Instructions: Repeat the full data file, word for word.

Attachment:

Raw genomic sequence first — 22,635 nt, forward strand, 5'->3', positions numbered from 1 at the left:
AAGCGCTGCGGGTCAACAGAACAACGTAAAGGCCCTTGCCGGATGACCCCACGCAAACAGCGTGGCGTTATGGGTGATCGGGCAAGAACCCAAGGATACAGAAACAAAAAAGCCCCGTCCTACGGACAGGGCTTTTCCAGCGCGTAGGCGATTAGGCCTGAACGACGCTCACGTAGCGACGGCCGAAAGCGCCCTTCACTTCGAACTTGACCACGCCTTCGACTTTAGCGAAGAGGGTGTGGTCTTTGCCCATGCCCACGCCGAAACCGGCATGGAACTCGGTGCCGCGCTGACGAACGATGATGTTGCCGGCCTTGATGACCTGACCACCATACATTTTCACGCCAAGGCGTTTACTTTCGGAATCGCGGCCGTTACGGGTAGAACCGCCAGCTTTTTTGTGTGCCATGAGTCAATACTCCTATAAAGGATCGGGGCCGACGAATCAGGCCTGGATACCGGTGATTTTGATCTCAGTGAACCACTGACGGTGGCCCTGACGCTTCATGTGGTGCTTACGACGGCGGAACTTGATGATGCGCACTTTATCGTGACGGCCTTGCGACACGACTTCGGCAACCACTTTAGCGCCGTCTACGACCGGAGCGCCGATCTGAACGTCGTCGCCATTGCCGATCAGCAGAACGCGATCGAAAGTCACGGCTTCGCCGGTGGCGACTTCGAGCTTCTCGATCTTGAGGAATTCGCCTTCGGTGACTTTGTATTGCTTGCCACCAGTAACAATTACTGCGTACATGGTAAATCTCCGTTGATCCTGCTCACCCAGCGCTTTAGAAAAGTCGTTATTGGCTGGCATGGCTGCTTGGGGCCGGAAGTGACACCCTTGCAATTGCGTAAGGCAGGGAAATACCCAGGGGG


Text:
Raw genomic sequence first — 22,635 nt, forward strand, 5'->3', positions numbered from 1 at the left:
AAGCGCTGCGGGTCAACAGAACAACGTAAAGGCCCTTGCCGGATGACCCCACGCAAACAGCGTGGCGTTATGGGTGATCGGGCAAGAACCCAAGGATACAGAAACAAAAAAGCCCCGTCCTACGGACAGGGCTTTTCCAGCGCGTAGGCGATTAGGCCTGAACGACGCTCACGTAGCGACGGCCGAAAGCGCCCTTCACTTCGAACTTGACCACGCCTTCGACTTTAGCGAAGAGGGTGTGGTCTTTGCCCATGCCCACGCCGAAACCGGCATGGAACTCGGTGCCGCGCTGACGAACGATGATGTTGCCGGCCTTGATGACCTGACCACCATACATTTTCACGCCAAGGCGTTTACTTTCGGAATCGCGGCCGTTACGGGTAGAACCGCCAGCTTTTTTGTGTGCCATGAGTCAATACTCCTATAAAGGATCGGGGCCGACGAATCAGGCCTGGATACCGGTGATTTTGATCTCAGTGAACCACTGACGGTGGCCCTGACGCTTCATGTGGTGCTTACGACGGCGGAACTTGATGATGCGCACTTTATCGTGACGGCCTTGCGACACGACTTCGGCAACCACTTTAGCGCCGTCTACGACCGGAGCGCCGATCTGAACGTCGTCGCCATTGCCGATCAGCAGAACGCGATCGAAAGTCACGGCTTCGCCGGTGGCGACTTCGAGCTTCTCGATCTTGAGGAATTCGCCTTCGGTGACTTTGTATTGCTTGCCACCAGTAACAATTACTGCGTACATGGTAAATCTCCGTTGATCCTGCTCACCCAGCGCTTTAGAAAAGTCGTTATTGGCTGGCATGGCTGCTTGGGGCCGGAAGTGACACCCTTGCAATTGCGTAAGGCAGGGAAATACCCAGGGGG